Treating fans with contempt could have cost the ICC a potentially huge market

Photo Credit: Debasis Sen

When a team loses, heads roll. Often, captain and coach both pay the price. Players are dropped, and their careers come to an end. But what about administrators? If you destroy a World Cup and a bridgehead into a potentially huge new market, what about accountability? Will someone take ownership, and put in their papers? 

Let’s face it – the US cricket experience has gone south, and badly so. What had started as a major opportunity to make inroads into a new market ended up being a complete damp squib. The pitches were bad, the outfield poor, and drainage pathetic. Worst of all, fans were treated with utter disrespect and complete disdain. To quote a fan, “I flew in from Canada to watch India play. I waited for four hours to be told the match is abandoned for reasons of wet outfield. I have spent 1500 dollars in a day for this!” 

You only need to know high-school geography to be aware that June is the one of the hurricane months in the Caribbean. Pakistan, beaten finalists in 2022, lost to the USA, so they can’t really have too many complaints about the co-hosts taking their place in the Super Eights. But what of England, the defending champions? They could be on their way home because half their four matches were washed out. Yes, the international calendar is packed, but scheduling a tournament in June was about as sensible as grabbing a tiger by the tail.

Imagine if you were a fan who spent money to make it to the ground to watch Rohit Sharma play. You are there, and it’s not raining, and you expect that the game should start any minute. Mark the word “should”. Because, while it should have, if never did. Administrative inefficiency meant a wet outfield wouldn’t let the game start. The ground was left uncovered the previous night and all the damage was done. Basic precautions weren’t followed and a World Cup – the most-awaited cricket event of all – has been compromised. And yet, there is hardly any introspection. No apology to the fans. No words to say we made a mistake.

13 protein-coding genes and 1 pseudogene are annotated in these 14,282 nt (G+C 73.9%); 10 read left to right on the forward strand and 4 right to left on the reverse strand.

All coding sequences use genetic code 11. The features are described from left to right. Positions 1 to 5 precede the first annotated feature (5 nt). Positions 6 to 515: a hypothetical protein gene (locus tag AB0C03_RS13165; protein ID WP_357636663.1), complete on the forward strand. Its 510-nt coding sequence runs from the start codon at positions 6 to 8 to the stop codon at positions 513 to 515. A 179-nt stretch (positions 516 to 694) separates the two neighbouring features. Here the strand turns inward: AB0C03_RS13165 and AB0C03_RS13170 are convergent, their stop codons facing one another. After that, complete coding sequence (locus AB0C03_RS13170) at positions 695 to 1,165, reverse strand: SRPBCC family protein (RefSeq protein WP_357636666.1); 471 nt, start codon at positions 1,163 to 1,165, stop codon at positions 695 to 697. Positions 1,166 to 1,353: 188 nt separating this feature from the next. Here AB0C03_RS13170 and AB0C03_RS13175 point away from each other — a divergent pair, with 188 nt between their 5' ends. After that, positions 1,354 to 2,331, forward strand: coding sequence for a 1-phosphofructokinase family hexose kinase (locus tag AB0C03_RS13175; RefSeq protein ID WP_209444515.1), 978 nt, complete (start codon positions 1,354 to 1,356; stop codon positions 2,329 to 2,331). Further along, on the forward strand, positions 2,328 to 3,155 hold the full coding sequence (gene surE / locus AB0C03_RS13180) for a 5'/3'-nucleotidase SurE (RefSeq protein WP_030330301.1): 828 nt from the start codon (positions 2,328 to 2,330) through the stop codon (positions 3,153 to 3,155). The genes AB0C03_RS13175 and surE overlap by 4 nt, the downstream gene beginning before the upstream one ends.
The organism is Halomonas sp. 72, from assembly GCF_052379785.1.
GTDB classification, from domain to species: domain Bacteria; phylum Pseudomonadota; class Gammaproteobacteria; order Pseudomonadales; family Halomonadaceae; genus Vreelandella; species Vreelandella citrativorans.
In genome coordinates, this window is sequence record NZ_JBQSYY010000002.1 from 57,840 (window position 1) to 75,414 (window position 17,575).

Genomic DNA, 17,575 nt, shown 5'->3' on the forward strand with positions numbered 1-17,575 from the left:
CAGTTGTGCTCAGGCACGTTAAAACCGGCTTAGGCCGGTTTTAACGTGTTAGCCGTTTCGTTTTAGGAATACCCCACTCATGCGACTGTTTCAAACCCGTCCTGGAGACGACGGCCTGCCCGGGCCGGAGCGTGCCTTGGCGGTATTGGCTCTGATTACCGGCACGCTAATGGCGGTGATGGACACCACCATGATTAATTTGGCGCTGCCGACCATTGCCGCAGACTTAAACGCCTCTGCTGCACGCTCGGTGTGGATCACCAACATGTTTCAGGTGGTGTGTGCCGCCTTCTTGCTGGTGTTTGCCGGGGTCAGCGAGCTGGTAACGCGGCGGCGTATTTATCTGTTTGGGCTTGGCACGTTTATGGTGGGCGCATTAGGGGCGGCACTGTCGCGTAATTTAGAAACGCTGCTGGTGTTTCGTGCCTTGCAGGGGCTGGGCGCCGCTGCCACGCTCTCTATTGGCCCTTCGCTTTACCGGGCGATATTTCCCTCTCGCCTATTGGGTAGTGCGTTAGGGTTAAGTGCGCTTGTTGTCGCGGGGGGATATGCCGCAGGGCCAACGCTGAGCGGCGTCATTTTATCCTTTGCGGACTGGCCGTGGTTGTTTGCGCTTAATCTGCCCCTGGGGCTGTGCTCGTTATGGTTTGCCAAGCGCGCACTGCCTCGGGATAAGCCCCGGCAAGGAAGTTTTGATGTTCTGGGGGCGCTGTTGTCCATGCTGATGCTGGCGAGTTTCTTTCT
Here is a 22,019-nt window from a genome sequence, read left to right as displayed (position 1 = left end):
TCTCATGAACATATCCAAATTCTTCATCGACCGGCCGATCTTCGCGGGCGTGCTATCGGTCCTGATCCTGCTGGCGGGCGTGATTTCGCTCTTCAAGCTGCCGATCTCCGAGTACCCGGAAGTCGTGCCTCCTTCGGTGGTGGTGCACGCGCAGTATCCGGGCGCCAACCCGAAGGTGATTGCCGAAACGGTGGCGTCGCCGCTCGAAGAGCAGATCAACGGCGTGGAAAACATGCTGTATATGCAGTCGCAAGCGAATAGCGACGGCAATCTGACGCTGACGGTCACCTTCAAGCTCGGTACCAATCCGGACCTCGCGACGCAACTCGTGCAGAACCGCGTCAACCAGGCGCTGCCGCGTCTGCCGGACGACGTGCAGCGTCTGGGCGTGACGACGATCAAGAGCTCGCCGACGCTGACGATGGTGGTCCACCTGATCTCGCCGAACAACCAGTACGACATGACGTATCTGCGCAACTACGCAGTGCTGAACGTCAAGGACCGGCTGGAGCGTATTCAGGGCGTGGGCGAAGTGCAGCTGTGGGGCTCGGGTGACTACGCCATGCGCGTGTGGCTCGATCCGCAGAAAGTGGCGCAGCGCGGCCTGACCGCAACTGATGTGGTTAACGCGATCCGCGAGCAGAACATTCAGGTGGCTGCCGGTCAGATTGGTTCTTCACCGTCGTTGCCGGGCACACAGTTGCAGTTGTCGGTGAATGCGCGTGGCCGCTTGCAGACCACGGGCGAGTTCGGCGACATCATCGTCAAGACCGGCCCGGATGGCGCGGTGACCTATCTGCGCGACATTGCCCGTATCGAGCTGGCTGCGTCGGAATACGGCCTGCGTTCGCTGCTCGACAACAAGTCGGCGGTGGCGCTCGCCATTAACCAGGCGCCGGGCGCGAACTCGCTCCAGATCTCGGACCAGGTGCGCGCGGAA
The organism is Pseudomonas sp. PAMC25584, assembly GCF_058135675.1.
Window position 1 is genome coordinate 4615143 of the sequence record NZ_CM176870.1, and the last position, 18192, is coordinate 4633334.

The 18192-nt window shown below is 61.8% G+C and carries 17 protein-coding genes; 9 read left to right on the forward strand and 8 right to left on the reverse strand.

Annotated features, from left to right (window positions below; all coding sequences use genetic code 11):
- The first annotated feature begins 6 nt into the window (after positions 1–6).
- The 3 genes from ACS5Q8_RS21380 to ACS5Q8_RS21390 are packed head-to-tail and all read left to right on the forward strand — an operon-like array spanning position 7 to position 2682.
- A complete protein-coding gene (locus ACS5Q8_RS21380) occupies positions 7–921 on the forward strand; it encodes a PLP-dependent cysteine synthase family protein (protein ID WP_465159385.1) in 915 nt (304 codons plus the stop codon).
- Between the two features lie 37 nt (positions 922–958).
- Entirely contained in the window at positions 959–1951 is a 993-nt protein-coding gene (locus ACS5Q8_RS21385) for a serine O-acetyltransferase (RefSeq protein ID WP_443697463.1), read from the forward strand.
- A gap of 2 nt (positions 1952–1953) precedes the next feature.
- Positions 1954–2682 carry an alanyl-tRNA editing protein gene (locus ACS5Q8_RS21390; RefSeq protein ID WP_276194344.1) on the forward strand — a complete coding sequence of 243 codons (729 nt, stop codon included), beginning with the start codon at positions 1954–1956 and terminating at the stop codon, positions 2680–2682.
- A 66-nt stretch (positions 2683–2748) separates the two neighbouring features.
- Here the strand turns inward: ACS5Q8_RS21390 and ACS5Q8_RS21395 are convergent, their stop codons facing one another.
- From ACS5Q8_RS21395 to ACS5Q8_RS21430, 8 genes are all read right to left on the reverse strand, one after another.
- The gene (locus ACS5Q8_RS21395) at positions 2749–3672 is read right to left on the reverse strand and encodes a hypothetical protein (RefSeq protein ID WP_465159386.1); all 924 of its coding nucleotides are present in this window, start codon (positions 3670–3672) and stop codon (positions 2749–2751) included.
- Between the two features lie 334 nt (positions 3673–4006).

There is a reason why the IPL is 100 times bigger than the World Cup. Despite it being a domestic tournament, things are much more professional and on the money. The BCCI too was seriously criticised when the IPL final spilled over to the reserve day in 2023. And to think that this World Cup will not even have reserve days for semi-finals. The gap between the second semi-final and the final is just a day, and the winning team will have to immediately leave for Barbados. If there is rain, it is all in God’s hands. 

The truth is we, as fans, love the sport. We breathe the sport and we invest to go and watch it. And yet, the fans are treated the worst. Their comfort is given the least priority. Despite being the most important constituency that makes a sport, they are considered the most dispensable. For every fan who went to the ground yesterday in Florida, we should spare a thought. They were pushed and ill-treated. And for that, there has to be an explanation. Some form of accountability. Questions need to be asked.

But like in the case of football, where FIFA and the AFC haven’t even bothered responding to the AIFF, fans are entitled to expect an answer from the ICC. But even if there is none, one thing is for certain. By taking the fan for granted, the ICC has ruined the US cricket experiment. And in doing so, it may have lost a market that it could have made its own.

Also Read: Cricket’s US experiment in danger of turning sour